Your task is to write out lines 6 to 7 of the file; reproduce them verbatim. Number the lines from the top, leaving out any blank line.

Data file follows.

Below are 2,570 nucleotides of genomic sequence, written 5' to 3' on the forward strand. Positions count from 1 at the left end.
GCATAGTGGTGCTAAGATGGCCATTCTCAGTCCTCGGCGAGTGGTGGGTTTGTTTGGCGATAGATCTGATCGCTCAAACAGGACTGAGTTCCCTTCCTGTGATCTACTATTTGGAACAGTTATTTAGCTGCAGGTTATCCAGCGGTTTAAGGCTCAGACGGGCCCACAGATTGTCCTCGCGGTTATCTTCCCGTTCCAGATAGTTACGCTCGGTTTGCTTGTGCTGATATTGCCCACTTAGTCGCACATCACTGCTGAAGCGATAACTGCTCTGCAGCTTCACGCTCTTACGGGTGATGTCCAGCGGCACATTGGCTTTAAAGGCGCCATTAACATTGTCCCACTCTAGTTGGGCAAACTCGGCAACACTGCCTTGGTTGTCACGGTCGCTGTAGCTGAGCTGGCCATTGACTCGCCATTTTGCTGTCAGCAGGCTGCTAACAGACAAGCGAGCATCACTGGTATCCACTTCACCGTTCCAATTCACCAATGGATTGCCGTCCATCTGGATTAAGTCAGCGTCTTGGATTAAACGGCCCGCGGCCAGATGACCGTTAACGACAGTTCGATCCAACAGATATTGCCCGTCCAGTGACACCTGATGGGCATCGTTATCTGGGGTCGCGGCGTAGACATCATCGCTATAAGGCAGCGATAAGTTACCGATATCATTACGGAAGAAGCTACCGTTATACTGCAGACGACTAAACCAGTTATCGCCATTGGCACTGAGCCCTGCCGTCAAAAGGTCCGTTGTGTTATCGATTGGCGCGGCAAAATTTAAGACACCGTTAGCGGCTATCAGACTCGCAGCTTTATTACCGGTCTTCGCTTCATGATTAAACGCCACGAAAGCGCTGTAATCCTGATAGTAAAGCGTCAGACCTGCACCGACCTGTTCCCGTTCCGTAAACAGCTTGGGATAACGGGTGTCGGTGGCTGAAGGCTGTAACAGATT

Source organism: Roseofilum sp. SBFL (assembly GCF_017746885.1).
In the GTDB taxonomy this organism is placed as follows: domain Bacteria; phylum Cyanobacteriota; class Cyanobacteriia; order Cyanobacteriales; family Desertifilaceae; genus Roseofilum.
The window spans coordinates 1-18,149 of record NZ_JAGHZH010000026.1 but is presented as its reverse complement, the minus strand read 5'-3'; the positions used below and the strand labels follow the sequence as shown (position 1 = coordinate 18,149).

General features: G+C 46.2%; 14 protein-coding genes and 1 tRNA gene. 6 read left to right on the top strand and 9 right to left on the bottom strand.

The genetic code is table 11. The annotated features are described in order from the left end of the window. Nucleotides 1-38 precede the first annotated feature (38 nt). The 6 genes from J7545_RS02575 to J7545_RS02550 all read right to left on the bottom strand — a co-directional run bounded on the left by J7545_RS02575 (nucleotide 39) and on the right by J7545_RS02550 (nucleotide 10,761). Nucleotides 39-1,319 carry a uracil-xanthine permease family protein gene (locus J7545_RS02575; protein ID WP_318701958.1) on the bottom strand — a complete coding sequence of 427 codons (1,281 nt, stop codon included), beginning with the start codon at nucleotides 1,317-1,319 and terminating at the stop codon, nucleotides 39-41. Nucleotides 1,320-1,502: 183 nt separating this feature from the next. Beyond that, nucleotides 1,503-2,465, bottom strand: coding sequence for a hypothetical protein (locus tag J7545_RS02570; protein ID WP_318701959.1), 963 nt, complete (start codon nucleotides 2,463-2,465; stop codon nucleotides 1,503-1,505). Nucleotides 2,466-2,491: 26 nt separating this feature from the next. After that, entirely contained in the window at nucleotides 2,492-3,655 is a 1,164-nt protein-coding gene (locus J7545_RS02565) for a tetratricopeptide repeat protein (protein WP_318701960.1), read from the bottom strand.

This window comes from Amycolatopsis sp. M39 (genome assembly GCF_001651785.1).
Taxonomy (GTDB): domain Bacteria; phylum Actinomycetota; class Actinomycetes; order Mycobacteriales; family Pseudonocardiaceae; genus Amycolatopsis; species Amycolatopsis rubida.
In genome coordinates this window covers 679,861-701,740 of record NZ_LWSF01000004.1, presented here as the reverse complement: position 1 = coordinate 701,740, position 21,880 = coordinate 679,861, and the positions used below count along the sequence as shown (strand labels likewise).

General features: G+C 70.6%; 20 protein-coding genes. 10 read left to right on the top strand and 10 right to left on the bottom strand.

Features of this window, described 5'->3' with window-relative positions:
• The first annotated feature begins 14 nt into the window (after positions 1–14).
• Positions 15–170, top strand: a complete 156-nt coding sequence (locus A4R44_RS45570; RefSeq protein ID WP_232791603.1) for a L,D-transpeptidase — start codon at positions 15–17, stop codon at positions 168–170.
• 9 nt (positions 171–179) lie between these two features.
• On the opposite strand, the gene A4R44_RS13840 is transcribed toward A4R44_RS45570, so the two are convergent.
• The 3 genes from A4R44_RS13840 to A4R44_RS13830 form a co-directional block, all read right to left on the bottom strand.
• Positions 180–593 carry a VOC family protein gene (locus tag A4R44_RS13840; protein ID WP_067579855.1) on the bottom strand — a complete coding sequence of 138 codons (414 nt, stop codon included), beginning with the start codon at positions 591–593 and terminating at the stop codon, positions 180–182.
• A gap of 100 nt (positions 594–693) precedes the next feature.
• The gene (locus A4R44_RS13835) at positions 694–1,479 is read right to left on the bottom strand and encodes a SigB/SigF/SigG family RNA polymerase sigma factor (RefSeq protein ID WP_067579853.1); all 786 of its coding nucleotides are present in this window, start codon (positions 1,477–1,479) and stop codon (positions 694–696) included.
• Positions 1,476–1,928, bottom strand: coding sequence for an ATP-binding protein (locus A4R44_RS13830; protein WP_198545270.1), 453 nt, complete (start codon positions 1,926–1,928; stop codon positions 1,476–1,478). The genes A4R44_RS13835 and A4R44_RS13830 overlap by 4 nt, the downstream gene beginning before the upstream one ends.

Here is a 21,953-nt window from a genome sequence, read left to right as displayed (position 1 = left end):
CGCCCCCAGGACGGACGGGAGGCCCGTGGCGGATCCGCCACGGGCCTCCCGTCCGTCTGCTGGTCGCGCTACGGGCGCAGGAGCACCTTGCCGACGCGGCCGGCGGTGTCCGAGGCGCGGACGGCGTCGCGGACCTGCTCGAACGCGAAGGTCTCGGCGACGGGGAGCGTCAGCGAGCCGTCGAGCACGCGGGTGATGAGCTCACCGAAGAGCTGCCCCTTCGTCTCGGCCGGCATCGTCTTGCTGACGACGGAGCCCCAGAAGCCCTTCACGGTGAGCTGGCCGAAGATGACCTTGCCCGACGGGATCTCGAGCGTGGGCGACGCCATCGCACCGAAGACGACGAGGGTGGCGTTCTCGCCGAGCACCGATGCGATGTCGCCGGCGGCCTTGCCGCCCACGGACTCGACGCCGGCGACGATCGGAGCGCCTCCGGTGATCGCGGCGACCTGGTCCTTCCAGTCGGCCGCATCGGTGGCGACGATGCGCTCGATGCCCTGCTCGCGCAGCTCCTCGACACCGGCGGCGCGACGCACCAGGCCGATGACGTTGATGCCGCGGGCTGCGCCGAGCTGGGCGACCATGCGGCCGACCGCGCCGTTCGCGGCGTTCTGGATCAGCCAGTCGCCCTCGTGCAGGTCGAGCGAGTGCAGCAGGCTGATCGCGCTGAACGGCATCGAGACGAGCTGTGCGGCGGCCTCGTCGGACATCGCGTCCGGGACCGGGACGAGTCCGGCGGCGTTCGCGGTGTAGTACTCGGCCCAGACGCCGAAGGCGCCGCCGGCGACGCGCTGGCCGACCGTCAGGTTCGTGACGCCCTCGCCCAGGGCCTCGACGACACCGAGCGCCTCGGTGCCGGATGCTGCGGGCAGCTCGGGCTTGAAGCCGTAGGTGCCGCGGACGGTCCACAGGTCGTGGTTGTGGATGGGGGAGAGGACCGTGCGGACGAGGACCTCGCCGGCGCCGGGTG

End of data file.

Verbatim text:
General features: G+C 46.2%; 14 protein-coding genes and 1 tRNA gene. 6 read left to right on the top strand and 9 right to left on the bottom strand.

The genetic code is table 11. The annotated features are described in order from the left end of the window. Nucleotides 1-38 precede the first annotated feature (38 nt). The 6 genes from J7545_RS02575 to J7545_RS02550 all read right to left on the bottom strand — a co-directional run bounded on the left by J7545_RS02575 (nucleotide 39) and on the right by J7545_RS02550 (nucleotide 10,761). Nucleotides 39-1,319 carry a uracil-xanthine permease family protein gene (locus J7545_RS02575; protein ID WP_318701958.1) on the bottom strand — a complete coding sequence of 427 codons (1,281 nt, stop codon included), beginning with the start codon at nucleotides 1,317-1,319 and terminating at the stop codon, nucleotides 39-41. Nucleotides 1,320-1,502: 183 nt separating this feature from the next. Beyond that, nucleotides 1,503-2,465, bottom strand: coding sequence for a hypothetical protein (locus tag J7545_RS02570; protein ID WP_318701959.1), 963 nt, complete (start codon nucleotides 2,463-2,465; stop codon nucleotides 1,503-1,505). Nucleotides 2,466-2,491: 26 nt separating this feature from the next. After that, entirely contained in the window at nucleotides 2,492-3,655 is a 1,164-nt protein-coding gene (locus J7545_RS02565) for a tetratricopeptide repeat protein (protein WP_318701960.1), read from the bottom strand.